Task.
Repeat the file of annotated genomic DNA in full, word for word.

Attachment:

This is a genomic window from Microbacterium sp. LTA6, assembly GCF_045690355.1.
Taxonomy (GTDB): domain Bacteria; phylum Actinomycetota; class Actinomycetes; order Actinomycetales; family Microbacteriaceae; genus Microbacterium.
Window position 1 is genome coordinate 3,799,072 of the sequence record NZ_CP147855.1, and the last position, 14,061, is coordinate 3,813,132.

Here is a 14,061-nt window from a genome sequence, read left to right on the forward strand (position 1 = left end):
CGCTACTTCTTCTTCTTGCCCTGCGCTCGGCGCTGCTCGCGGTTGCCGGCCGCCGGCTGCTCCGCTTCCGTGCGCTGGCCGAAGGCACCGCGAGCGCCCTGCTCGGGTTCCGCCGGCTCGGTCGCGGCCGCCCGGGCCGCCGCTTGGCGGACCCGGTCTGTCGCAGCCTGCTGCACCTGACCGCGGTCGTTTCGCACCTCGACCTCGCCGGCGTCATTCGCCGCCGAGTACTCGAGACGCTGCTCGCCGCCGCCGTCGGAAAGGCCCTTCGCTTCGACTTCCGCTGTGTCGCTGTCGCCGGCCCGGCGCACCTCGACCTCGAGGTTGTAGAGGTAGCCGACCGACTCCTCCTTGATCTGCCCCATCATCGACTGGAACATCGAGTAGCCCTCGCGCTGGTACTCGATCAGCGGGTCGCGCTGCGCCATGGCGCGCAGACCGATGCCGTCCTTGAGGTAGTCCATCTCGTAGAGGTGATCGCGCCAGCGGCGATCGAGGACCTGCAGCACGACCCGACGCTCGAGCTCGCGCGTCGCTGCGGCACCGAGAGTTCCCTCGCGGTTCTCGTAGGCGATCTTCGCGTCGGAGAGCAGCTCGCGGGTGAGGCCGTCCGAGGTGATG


This is a genomic window from Microbacterium sp. LTA6, assembly GCF_045690355.1.
Taxonomy (GTDB): domain Bacteria; phylum Actinomycetota; class Actinomycetes; order Actinomycetales; family Microbacteriaceae; genus Microbacterium.
Window position 1 is genome coordinate 3,799,072 of the sequence record NZ_CP147855.1, and the last position, 14,061, is coordinate 3,813,132.

Here is a 14,061-nt window from a genome sequence, read left to right on the forward strand (position 1 = left end):
CGCTACTTCTTCTTCTTGCCCTGCGCTCGGCGCTGCTCGCGGTTGCCGGCCGCCGGCTGCTCCGCTTCCGTGCGCTGGCCGAAGGCACCGCGAGCGCCCTGCTCGGGTTCCGCCGGCTCGGTCGCGGCCGCCCGGGCCGCCGCTTGGCGGACCCGGTCTGTCGCAGCCTGCTGCACCTGACCGCGGTCGTTTCGCACCTCGACCTCGCCGGCGTCATTCGCCGCCGAGTACTCGAGACGCTGCTCGCCGCCGCCGTCGGAAAGGCCCTTCGCTTCGACTTCCGCTGTGTCGCTGTCGCCGGCCCGGCGCACCTCGACCTCGAGGTTGTAGAGGTAGCCGACCGACTCCTCCTTGATCTGCCCCATCATCGACTGGAACATCGAGTAGCCCTCGCGCTGGTACTCGATCAGCGGGTCGCGCTGCGCCATGGCGCGCAGACCGATGCCGTCCTTGAGGTAGTCCATCTCGTAGAGGTGATCGCGCCAGCGGCGATCGAGGACCTGCAGCACGACCCGACGCTCGAGCTCGCGCGTCGCTGCGGCACCGAGAGTTCCCTCGCGGTTCTCGTAGGCGATCTTCGCGTCGGAGAGCAGCTCGCGGGTGAGGCCGTCCGAGGTGATG